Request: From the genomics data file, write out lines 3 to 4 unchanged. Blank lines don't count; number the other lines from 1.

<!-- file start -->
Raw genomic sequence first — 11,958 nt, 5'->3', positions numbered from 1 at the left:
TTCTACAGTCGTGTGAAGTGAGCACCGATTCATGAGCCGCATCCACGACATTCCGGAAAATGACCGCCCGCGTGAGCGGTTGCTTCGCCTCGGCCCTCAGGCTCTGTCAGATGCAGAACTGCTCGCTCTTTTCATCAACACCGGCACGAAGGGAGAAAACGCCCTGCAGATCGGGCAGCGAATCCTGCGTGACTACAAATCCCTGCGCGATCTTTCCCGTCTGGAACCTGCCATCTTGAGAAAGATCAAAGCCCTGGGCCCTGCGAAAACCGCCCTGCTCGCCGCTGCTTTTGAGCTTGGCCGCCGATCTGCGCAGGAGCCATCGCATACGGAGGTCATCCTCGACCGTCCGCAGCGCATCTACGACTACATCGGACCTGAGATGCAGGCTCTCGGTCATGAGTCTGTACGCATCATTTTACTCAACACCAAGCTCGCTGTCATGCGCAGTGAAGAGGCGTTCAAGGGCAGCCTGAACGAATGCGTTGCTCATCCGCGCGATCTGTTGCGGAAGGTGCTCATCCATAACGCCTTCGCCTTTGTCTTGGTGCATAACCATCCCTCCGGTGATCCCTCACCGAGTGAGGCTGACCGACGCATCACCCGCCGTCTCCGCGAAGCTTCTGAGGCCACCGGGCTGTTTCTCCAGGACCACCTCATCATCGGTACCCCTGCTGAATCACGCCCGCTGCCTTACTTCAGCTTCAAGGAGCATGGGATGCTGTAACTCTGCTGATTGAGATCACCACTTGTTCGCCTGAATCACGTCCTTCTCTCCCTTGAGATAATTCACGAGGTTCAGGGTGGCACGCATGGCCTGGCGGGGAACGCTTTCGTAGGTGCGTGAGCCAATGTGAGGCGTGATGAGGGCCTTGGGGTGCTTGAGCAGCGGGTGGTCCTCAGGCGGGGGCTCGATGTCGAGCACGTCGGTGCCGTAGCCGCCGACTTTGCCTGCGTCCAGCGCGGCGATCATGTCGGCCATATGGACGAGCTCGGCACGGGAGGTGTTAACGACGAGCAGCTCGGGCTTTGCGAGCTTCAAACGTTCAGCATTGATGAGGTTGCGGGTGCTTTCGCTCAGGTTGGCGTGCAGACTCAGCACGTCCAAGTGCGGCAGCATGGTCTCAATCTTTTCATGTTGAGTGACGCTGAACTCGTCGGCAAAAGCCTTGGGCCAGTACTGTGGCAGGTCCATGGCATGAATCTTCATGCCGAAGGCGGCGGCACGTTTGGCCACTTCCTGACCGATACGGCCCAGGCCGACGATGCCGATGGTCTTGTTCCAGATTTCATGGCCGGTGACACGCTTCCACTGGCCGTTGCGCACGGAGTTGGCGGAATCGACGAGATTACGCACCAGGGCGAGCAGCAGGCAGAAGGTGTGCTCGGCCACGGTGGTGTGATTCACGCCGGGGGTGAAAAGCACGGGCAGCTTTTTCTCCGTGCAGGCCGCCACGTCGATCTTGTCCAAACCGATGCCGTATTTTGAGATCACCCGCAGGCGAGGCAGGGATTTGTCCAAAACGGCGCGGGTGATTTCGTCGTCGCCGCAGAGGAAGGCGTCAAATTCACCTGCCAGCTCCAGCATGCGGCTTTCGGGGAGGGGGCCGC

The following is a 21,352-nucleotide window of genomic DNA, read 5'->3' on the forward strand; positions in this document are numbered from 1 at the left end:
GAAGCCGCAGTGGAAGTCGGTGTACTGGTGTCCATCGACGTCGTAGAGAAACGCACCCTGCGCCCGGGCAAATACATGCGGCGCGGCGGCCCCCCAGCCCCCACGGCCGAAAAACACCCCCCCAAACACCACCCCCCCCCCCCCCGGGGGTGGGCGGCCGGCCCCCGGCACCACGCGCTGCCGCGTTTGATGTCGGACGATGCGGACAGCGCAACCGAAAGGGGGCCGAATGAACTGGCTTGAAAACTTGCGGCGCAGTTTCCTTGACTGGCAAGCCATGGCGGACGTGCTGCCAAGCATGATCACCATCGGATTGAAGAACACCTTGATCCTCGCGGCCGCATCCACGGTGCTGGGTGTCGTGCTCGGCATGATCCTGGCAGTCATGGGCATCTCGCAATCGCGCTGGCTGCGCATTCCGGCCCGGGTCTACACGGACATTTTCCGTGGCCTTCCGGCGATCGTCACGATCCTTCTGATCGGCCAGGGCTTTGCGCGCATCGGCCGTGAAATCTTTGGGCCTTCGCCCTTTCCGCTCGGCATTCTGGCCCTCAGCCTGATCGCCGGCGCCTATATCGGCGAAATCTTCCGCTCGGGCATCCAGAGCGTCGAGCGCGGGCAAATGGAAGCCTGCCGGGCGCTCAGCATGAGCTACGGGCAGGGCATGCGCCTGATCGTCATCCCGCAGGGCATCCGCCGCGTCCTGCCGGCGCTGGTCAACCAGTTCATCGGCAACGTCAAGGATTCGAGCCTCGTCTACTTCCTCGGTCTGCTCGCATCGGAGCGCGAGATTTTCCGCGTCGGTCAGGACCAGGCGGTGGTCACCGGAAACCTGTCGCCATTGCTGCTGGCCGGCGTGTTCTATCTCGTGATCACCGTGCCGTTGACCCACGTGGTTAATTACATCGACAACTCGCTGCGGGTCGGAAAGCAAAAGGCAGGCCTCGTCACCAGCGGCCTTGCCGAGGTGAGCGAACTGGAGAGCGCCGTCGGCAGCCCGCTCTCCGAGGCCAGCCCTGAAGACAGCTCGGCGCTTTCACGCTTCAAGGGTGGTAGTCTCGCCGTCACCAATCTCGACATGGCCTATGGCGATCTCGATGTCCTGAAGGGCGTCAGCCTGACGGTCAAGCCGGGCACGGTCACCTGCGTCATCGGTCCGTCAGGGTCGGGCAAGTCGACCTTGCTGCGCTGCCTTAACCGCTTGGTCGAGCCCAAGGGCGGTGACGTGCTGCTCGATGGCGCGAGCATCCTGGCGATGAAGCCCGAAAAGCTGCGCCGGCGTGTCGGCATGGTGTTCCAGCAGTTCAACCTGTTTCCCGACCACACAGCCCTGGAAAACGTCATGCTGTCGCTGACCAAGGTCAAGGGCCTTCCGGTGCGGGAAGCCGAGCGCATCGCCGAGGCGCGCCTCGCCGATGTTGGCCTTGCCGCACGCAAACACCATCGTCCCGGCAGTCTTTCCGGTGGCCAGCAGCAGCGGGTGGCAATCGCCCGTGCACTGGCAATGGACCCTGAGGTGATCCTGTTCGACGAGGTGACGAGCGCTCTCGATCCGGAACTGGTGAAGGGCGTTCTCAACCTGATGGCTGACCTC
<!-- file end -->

The following is a 21,352-nucleotide window of genomic DNA, read 5'->3' on the forward strand; positions in this document are numbered from 1 at the left end:
GAAGCCGCAGTGGAAGTCGGTGTACTGGTGTCCATCGACGTCGTAGAGAAACGCACCCTGCGCCCGGGCAAATACATGCGGCGCGGCGGCCCCCCAGCCCCCACGGCCGAAAAACACCCCCCCAAACACCACCCCCCCCCCCCCCGGGGGTGGGCGGCCGGCCCCCGGCACCACGCGCTGCCGCGTTTGATGTCGGACGATGCGGACAGCGCAACCGAAAGGGGGCCGAATGAACTGGCTTGAAAACTTGCGGCGCAGTTTCCTTGACTGGCAAGCCATGGCGGACGTGCTGCCAAGCATGATCACCATCGGATTGAAGAACACCTTGATCCTCGCGGCCGCATCCACGGTGCTGGGTGTCGTGCTCGGCATGATCCTGGCAGTCATGGGCATCTCGCAATCGCGCTGGCTGCGCATTCCGGCCCGGGTCTACACGGACATTTTCCGTGGCCTTCCGGCGATCGTCACGATCCTTCTGATCGGCCAGGGCTTTGCGCGCATCGGCCGTGAAATCTTTGGGCCTTCGCCCTTTCCGCTCGGCATTCTGGCCCTCAGCCTGATCGCCGGCGCCTATATCGGCGAAATCTTCCGCTCGGGCATCCAGAGCGTCGAGCGCGGGCAAATGGAAGCCTGCCGGGCGCTCAGCATGAGCTACGGGCAGGGCATGCGCCTGATCGTCATCCCGCAGGGCATCCGCCGCGTCCTGCCGGCGCTGGTCAACCAGTTCATCGGCAACGTCAAGGATTCGAGCCTCGTCTACTTCCTCGGTCTGCTCGCATCGGAGCGCGAGATTTTCCGCGTCGGTCAGGACCAGGCGGTGGTCACCGGAAACCTGTCGCCATTGCTGCTGGCCGGCGTGTTCTATCTCGTGATCACCGTGCCGTTGACCCACGTGGTTAATTACATCGACAACTCGCTGCGGGTCGGAAAGCAAAAGGCAGGCCTCGTCACCAGCGGCCTTGCCGAGGTGAGCGAACTGGAGAGCGCCGTCGGCAGCCCGCTCTCCGAGGCCAGCCCTGAAGACAGCTCGGCGCTTTCACGCTTCAAGGGTGGTAGTCTCGCCGTCACCAATCTCGACATGGCCTATGGCGATCTCGATGTCCTGAAGGGCGTCAGCCTGACGGTCAAGCCGGGCACGGTCACCTGCGTCATCGGTCCGTCAGGGTCGGGCAAGTCGACCTTGCTGCGCTGCCTTAACCGCTTGGTCGAGCCCAAGGGCGGTGACGTGCTGCTCGATGGCGCGAGCATCCTGGCGATGAAGCCCGAAAAGCTGCGCCGGCGTGTCGGCATGGTGTTCCAGCAGTTCAACCTGTTTCCCGACCACACAGCCCTGGAAAACGTCATGCTGTCGCTGACCAAGGTCAAGGGCCTTCCGGTGCGGGAAGCCGAGCGCATCGCCGAGGCGCGCCTCGCCGATGTTGGCCTTGCCGCACGCAAACACCATCGTCCCGGCAGTCTTTCCGGTGGCCAGCAGCAGCGGGTGGCAATCGCCCGTGCACTGGCAATGGACCCTGAGGTGATCCTGTTCGACGAGGTGACGAGCGCTCTCGATCCGGAACTGGTGAAGGGCGTTCTCAACCTGATGGCTGACCTC